The Korg MS2000 is a virtual analog synthesizer produced by the Japanese electronic musical instrument manufacturer Korg.
The synthesizer was offered as either a 44-key board or as a rack module, the latter being controlled by an external keyboard controller, hardware sequencer or a computer, making use of the system's very complete MIDI implementation. It was intended to bring the sound and basic functionality of the MS-10 and MS-20 back into the keyboard market, but with the updated technology of Virtual Analog Synthesis. The extensive number of onboard knobs and buttons (over 80) could be used to dynamically edit many of the parameters while playing, as well as be used as a control surface for other synthesizers and sound modules. This capability was the attraction of many analog synthesizers of the past and that real-time editability became the cornerstone of contemporary VA synthesizers.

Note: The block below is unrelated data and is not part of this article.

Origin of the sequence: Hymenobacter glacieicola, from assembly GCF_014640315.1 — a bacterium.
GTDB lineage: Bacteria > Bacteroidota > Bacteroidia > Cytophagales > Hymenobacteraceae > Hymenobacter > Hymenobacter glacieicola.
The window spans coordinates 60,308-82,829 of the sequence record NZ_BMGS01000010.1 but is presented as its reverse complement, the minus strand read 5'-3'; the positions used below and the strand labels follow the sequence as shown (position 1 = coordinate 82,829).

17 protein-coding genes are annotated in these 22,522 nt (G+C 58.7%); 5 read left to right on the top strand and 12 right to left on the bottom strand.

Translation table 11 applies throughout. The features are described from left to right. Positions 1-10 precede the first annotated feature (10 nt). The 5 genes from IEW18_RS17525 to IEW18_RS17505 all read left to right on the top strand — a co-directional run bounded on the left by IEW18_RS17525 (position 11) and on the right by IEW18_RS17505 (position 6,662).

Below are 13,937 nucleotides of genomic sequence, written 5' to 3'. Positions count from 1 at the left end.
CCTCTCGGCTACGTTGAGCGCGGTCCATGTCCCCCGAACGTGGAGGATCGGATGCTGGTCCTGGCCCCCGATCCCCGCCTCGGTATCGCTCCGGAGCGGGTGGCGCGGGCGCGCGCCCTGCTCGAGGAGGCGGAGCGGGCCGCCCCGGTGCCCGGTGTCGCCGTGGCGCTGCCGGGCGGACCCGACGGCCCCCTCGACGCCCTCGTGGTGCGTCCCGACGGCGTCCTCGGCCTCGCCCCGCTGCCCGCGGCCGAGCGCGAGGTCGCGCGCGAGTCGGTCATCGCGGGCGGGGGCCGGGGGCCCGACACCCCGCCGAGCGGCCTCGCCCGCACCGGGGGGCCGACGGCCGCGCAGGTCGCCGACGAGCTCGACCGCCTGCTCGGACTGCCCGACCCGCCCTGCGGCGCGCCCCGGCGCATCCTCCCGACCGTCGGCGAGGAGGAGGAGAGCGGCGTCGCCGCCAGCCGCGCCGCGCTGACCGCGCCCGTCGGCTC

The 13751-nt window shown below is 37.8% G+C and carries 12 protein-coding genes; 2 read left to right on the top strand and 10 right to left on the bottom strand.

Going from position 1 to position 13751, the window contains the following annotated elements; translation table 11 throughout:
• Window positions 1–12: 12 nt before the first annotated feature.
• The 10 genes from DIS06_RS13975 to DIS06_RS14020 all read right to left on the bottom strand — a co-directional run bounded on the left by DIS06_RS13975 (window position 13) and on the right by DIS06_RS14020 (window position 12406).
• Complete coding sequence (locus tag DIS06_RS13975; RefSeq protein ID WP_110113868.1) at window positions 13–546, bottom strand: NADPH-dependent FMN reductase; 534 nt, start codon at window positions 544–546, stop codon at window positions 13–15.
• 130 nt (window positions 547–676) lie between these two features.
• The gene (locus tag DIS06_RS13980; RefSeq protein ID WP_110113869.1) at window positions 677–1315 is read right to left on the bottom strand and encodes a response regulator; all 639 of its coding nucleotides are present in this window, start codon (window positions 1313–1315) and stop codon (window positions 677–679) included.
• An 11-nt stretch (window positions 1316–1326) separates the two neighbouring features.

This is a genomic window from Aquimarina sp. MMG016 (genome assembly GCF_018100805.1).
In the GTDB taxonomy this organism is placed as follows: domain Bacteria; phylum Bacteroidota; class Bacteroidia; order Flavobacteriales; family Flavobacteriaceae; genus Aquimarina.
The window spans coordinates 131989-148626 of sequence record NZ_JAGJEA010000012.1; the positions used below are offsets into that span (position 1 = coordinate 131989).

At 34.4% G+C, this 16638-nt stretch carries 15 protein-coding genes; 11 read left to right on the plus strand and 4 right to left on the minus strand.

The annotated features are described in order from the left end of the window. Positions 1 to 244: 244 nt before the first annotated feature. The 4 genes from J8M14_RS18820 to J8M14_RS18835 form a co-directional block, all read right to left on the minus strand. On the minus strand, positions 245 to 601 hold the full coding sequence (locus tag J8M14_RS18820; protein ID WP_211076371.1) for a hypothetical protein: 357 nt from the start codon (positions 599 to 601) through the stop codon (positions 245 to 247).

At the time of the release of the MS2000, Korg was competing directly with synthesizers such as the Clavia Nord Lead and Roland's JP-8000 and JP-8080. While both of these VA machines were powerful in their own right, they were expensive. Korg had to make some sacrifices to be able to offer the much simpler MS2000 at a more reasonable price. The most prominent limitation was the synthesizer's polyphony of only 4 voices.
One feature partially overcame the limited polyphony. If one connected the rack and keyboard together via the MIDI ports, the two devices could be set to produce notes offset to one another, this turning the combined system into an semi-8-voice synthesizer, completely controllable using either of the control surfaces, although it was likely that most players used the keyboard surface as the master control.
This bad boy was seen on 2004-2005 gigs in Liams live setup. It also can been seen in Spitfire video. Many other well known bands are using it too like The Chemical Brothers and Ladytron.